Why the ACLU supported Trump when he scrapped rule limiting guns for mentally ill

In the wake of the Florida school shooting, U.S. President Donald Trump is facing heat for rescinding an Obama-era rule that would have blocked guns from getting in the hands of the mentally ill. But mental health advocacy groups and the ACLU agree the rule should be scrapped.

The shooting spree at the Florida school claimed the lives of 17 people

Following the mass shooting at a south Florida high school U.S. President Donald Trump said in a televised public address said that the government was committed to 'tackle the difficult issue of mental health.' (Evan Vucci/ Associated Press)

In the wake of the Florida school shooting, U.S. President Donald Trump is facing heat for having rescinded an Obama-era rule that would have blocked guns from getting in the hands of the mentally ill.

Trump referred to mental health issues shortly after the Wednesday shooting spree at a school in Parkland, Fla., that left 17 people dead. The president took to Twitter to claim there were "so many signs that the Florida shooter was mentally disturbed."

He raised the issue again in his televised public address, saying that the government was committed to "tackle the difficult issue of mental health."

Yet some have pointed out it was Trump who blocked a regulation implemented by then-president Barack Obama ​that may have made it more difficult  for thousands of people with mental disorders from being able to purchase a firearm.

'You did that'

Trump likes to "say this is a mental health issue, but one of your very first acts as president, Mr. Trump, was to actually roll back the regulations that were designed to keep firearms out of the hands of the mentally ill," said TV talk show host Jimmy Kimmel. 

"You did that."

In February 2017, Trump repealed an Obama-era rule to strengthen the federal gun background check system after the 2012 shooting of 20 young students and six staff at Sandy Hook Elementary School in Newtown, Conn.

There are laws in the United States regarding the sale of weapons to some mentally ill individuals. It is unlawful to sell a firearm to a person who "has been adjudicated as a mental defective" or "has been committed to any mental institution."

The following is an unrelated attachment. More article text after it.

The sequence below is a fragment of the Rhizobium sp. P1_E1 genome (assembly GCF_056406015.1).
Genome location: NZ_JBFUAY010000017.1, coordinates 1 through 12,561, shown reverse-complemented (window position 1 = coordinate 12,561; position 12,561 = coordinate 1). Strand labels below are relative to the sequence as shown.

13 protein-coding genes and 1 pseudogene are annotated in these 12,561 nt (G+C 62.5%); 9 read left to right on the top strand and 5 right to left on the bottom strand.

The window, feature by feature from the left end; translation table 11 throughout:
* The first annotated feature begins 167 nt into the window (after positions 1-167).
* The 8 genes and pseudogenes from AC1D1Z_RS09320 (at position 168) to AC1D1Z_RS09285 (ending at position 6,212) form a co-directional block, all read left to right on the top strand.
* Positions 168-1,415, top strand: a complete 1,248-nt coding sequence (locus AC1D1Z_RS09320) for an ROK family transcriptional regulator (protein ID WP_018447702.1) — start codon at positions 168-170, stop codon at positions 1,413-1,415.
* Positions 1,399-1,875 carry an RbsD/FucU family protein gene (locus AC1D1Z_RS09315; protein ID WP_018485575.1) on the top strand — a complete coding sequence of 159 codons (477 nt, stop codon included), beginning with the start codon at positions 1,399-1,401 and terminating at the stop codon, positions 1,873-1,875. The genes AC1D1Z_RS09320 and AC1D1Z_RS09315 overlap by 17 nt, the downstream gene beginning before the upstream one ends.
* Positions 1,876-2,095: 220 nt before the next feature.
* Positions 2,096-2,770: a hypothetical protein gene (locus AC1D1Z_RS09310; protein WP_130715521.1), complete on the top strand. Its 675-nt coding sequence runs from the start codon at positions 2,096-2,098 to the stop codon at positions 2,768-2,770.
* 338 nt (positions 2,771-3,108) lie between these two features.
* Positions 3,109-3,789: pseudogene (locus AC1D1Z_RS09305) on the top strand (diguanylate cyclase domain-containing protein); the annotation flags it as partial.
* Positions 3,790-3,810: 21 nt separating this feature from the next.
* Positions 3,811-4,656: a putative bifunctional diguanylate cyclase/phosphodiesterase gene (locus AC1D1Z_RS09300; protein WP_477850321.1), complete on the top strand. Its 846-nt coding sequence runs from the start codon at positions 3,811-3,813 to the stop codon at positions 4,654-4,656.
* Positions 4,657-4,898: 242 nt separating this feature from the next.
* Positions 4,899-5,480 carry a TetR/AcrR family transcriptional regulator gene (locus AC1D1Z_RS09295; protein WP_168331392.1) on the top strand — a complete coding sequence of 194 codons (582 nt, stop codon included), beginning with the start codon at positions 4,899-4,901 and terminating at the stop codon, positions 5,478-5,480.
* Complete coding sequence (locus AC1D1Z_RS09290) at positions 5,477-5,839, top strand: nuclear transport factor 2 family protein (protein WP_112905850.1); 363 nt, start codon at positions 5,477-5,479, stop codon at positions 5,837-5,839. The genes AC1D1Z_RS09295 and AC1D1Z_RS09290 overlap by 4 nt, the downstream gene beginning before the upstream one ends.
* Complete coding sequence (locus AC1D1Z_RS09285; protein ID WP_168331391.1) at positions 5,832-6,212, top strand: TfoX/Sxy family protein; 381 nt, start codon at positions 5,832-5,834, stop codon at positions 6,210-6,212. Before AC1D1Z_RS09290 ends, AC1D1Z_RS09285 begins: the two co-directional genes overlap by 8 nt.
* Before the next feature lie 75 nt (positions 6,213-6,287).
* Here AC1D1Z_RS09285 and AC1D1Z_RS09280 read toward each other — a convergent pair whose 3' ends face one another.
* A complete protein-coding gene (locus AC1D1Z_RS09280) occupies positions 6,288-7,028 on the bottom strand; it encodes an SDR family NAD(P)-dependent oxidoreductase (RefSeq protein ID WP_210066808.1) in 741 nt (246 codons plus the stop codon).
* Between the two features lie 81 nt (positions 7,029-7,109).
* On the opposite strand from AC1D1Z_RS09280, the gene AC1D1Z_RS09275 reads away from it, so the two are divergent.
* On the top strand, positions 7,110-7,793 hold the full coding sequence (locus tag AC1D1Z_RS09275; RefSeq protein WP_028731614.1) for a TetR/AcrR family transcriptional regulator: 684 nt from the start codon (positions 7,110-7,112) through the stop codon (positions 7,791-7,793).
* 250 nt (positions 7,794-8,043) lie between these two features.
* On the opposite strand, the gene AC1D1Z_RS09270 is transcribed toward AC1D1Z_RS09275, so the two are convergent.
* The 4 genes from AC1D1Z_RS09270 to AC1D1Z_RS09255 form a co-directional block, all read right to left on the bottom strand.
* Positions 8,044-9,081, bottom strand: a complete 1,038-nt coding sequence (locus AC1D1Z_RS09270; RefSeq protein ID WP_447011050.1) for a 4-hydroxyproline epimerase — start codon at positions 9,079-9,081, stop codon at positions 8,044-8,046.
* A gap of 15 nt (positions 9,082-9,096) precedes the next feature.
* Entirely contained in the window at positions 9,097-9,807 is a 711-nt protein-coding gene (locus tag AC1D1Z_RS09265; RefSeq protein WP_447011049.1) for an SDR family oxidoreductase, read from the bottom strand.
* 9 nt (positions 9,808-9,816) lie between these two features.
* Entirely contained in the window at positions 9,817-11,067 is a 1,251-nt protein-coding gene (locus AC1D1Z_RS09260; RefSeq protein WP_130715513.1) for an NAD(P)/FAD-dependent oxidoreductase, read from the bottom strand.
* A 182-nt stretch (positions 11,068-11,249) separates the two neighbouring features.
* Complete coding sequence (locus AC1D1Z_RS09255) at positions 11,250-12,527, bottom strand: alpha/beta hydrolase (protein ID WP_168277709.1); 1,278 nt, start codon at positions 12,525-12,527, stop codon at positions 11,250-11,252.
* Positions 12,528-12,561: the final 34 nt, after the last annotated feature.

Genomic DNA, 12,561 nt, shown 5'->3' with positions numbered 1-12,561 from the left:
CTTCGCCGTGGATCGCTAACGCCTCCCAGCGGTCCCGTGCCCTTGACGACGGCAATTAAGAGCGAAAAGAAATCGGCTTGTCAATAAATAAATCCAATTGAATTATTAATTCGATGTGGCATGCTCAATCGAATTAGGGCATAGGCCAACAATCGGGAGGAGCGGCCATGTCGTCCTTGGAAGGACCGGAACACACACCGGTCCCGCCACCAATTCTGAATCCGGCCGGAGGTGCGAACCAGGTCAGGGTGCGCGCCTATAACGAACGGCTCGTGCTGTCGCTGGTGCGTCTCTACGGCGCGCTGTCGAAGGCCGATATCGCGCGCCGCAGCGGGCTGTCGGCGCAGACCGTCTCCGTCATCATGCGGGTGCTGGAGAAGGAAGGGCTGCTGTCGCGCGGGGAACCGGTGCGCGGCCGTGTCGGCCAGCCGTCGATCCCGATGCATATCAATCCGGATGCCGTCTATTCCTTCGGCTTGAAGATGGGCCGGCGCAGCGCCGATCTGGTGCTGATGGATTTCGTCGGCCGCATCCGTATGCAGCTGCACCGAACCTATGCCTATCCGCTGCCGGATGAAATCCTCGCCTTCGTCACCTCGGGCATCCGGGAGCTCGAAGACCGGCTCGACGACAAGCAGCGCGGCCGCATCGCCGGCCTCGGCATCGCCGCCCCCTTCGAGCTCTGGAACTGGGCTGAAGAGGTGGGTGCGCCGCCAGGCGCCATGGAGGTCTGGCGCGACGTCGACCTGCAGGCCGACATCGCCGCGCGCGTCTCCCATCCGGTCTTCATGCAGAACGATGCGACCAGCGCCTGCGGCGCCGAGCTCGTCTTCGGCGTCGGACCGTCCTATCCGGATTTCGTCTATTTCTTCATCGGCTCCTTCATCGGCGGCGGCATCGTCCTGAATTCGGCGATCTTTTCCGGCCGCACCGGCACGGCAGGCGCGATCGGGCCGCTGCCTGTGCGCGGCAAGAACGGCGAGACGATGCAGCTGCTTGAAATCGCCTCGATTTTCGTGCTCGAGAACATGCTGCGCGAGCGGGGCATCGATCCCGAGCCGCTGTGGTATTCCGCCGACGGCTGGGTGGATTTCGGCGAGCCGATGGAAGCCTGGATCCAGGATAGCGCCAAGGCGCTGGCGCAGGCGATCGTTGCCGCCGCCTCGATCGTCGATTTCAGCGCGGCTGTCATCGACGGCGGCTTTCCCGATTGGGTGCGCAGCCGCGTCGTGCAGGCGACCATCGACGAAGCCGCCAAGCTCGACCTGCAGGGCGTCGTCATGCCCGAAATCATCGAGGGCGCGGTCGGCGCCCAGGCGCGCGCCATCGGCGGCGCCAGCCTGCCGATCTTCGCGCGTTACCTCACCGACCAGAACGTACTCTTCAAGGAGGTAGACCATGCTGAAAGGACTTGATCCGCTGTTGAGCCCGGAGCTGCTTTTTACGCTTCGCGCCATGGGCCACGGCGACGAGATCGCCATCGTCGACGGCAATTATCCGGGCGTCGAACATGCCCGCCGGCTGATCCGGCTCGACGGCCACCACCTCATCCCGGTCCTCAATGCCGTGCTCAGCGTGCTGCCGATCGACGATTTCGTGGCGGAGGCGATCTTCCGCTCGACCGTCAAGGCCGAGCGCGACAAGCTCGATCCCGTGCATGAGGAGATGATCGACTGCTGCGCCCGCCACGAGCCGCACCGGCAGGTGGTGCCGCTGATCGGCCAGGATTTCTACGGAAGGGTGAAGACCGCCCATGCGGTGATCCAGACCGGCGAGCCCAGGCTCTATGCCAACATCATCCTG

Obama's regulation would also have required the Social Security Administration to send the names of some people unable to manage their disability benefits because of mental impairments to the criminal background check system database.

Those people, estimated to number around 75,000, could have been prevented from owning or purchasing a firearm and may have been forced to prove why they were competent enough to do so, opponents of the regulation argued.

Those opposed, not surprisingly, included the gun lobby group the National Rifle Association. But on this particular issue, Trump also had backing from an organization usually highly critical of him: The American Civil Liberties Union.

In a blog post last year, the ACLU said that while it does not oppose gun control laws, those laws need to be be fair and not based on prejudice and stereotype.

Trump signed legislation that would block a regulation implemented by then-president Barack Obama ​that may have made it more difficult for thousands of people with mental disorders from being able to purchase firearms. (Jacquelyn Martin/Associated Press)

Thousands of Americans whose disability benefits are managed by someone else range from young people with depression and financial inexperience to older adults with Down syndrome needing help with a limited budget, the ACLU wrote.

"But no data — none — show that these individuals have a propensity for violence in general or gun violence in particular," the ACLU said.

'Disturbing trend'

To add innocent Americans to this criminal database because of a mental disability "is a disturbing trend," it said.

The regulation was also opposed by advocates for people with disabilities and mental health issues.

"There is, simply put, no nexus between the inability to manage money and the ability to safely and responsibly own, possess or use a firearm," wrote the National Council on Disability

The National Alliance on Mental Illness said the rule "may deter individuals from applying for these benefits for fear that their names will be added to a public database maintained by the FBI."

Meanwhile, the American Association of People with Disabilities argued that the rule sends an "extraordinarily damaging message" that  "people with mental impairments could should be feared and shunned."

Still,  some gun control advocates were upset with the decision to rescind Obama's regulation. Dan Gross, president of the Brady Campaign to Prevent Gun Violence, told the Associated Press at the time that scrapping the regulation was "heartless." 

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Democratic Senator Chris Murphy told the Associated Press he didn't know how he could explain to his constituents, including those in Newtown, that Congress was making it easier rather than harder for people with serious mental illness to have a gun.

"If you can't manage your own financial affairs, how can we expect that you're going to be a responsible steward of a dangerous, lethal firearm," Murphy said.


Mark Gollom

Senior Reporter

Mark Gollom is a Toronto-based reporter with CBC News. He covers Canadian and U.S. politics and current affairs.

With files from The Associated Press